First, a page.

We need a content facilitation system

The time has come for content management systems to focus on making content better — not just easier to publish.

Morten Gade
8 min readOct 10, 2014


In her fabulous autobiographical work, Just Kids, Patti Smith tells the story of her life in New York City as a young struggling artist in the 60's together with Robert Mapplethorpe, who would go on to be a renowned art photographer. In the beginning, however, Mapplethorpe wasn’t a photographer at all: He made collages. Not until someone gifted him a polaroid camera, did Mapplethorpe realise his artistic potential. The tool and the artist merged together in what you might describe as a technology driven creativity.

Mapplethorpes polaroid camera is one example of the relationship between an artist and his tool. Ernest Hemingway’s Harpa typewriter is another. Last year, it sold on auction for USD 65.000. It’s a great example of how someone might’ve thought that the typewriter embodied some of Hemingway’s spirit.

Now, consider this: Today, much of the most important writing is being done and published in Content Management Systems, including Medium. Would anyone outside engineering circles buy an old CMS installation on auction, years from now? Or even assign any level of emotional value to the CMS? I doubt it.

Look at these macros! (photo: Amazon)

Over time, people have connected with their tools, grown attached to them and maybe even loved them. It’s not just artists: Many people love their car, their Macbook, their kitchen knife or their installation of Microsoft Excel. But no one outside engineering circles love their content management system. Your CMS is something you at best tolerate: “Oh, it’s not as bad as the old one.”

No one outside engineering circles love their content management system.

Why is it, that we haven’t grown more attached to the content management systems, that we spend so much time with? After all, over the last decade or so, the CMS market has really matured, and the systems (including e.g. Drupal, Umbraco, Sitecore, Typo3, Wordpress etc.) have grown a lot easier to use. For instance, most new Wordpress-users don’t really need any kind of training.

This better usability has led to a grand success for content management and in effect, much more content is being brought online.

However, I suggest, that the time has come for content management systems to go from being something you tolerate to being something you love. To go from an ordinary notepad to a Moleskin notebook, from a calculator to Microft Excel. To achieve this, the ambition for the systems should go from easy publishing of content to creation of better content all together.

To make content better, we need another level of ambition than to create “a content management system that doesn’t suck.”

To make a lovable tool, we need to appreciate that the realm of content management is in the overlap of technology and culture.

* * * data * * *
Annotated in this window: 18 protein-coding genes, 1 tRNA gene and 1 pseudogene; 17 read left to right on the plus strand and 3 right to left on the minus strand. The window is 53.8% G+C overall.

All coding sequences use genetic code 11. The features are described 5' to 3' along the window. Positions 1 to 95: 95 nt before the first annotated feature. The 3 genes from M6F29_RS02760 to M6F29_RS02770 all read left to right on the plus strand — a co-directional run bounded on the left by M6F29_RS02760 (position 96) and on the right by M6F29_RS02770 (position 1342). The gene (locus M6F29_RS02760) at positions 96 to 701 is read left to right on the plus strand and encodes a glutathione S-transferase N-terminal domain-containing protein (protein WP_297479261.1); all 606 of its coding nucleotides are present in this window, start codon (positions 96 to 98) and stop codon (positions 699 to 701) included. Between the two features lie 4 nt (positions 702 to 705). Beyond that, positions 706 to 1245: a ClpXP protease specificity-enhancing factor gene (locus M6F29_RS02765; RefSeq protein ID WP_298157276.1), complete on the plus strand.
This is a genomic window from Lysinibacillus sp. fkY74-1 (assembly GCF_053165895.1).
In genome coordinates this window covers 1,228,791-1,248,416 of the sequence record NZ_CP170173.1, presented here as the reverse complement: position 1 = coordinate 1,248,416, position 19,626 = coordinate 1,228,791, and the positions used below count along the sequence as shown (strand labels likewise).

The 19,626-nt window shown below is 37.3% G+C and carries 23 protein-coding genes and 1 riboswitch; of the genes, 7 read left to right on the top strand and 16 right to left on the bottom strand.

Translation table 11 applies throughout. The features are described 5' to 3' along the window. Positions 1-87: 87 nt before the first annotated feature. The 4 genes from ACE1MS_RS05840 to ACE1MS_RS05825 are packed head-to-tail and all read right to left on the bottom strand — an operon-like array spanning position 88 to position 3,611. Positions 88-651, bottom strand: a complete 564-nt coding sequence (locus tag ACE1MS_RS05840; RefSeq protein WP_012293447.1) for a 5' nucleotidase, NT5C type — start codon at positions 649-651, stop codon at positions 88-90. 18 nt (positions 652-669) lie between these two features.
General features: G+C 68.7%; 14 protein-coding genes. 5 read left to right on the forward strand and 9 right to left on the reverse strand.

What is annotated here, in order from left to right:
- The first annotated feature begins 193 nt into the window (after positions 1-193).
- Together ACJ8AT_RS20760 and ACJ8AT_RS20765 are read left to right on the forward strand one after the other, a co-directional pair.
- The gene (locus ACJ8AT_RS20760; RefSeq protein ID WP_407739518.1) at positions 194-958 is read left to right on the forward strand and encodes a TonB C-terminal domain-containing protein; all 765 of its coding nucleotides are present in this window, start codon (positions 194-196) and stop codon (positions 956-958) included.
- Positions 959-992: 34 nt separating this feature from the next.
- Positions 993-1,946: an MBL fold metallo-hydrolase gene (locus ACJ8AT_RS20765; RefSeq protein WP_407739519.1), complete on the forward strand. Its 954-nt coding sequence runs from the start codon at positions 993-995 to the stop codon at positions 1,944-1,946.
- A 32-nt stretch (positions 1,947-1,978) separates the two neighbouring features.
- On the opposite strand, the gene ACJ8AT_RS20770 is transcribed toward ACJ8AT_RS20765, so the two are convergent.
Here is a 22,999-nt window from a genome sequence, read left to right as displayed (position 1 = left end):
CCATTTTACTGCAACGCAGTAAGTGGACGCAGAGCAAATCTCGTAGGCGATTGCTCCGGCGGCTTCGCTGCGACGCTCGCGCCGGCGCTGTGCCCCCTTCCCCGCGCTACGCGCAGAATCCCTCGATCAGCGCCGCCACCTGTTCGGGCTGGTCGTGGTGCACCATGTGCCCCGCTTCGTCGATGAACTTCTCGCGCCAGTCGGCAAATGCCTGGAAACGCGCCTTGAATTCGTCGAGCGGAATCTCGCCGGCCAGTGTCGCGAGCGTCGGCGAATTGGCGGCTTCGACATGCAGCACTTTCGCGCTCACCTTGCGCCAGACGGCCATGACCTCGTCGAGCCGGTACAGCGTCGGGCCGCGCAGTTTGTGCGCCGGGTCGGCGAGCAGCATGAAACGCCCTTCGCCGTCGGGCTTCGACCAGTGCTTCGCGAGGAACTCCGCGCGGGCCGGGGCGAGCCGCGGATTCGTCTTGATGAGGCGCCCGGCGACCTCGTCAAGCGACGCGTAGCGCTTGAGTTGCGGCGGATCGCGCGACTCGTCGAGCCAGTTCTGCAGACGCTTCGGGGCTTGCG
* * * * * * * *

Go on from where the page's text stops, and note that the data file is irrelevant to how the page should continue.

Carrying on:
Content Management Systems are (as most things that are hard) living in the realm between technology & culture (alongside e.g. intranet projects and Tinder dates…)

Even though this overlap is immensely important in the world of today, I would claim that way too few people understand both sides. Too many tech people ignore the culture side of the equation (for a CMS that would rougly equate “the content”). And too many culture people try to ignore the development and tech, where they should be helping shape how technology affects culture (and not leave it all up to the Mark Zuckerbergs of the world).

Both technology and culture must yield to one another, to make a better content management system. Culture must be allowed to influence technology. And technology must be allowed to influence culture.

But how so? The following are my four recommendations.

The plan

Step 1: Loose the Management

I think that the problem starts with the name: Content Management System. This wording has meant too much focus on the management — and too little on the content. The word management brings associations of control, structure, logic and production.

Think the name change is some quasi-intellectual branding bullshit? Maybe. But try thinking about the different directions, a system might take, if it rebranded itself as e.g.:

  • Content Facilitation System
  • Content Production System
  • Creativity System
  • Content Improvement System

If you’re anything like me, the above four examples shell out totally different routes for the product.

Step 2: Focus on the entire process

I know plenty of developers who love their system. But I know very few content people, if any. One of the reasons, I believe, is that the systems have grown to be better and better tools for developers to accomplish something. If you’re a content person, all you can accomplish is the publishing of your thoughts.

The System of the future needs to focus on the entire process of content creation.

I believe, that The System of the future needs to focus on the entire process of content creation. This means a tool that allows us to develop ideas together, to cooperate around those ideas, to prepare content and improve it, to give each other feedback etc., etc. Much like tools like Git, Jira and Trello have improved the work processes of engineers.

Take for instance the much heralded user interface of Medium. No doubt, much work has gone into producing the write new story-screen of Medium. No disturbing buttons. No lists, filters, controls. It’s so easy.

The joy and terror of the blank canvas.

In fact, it’s so easy that I’m writing in it right now. But there’s another side to that blank canvas — and that other side has a terrifying name: vacansopapurosophobia (yes, I kid you not — this is apparently the latin word for fear of the blank canvas). We have all been there: Staring at the blank canvas (or screen): Not knowing what to write.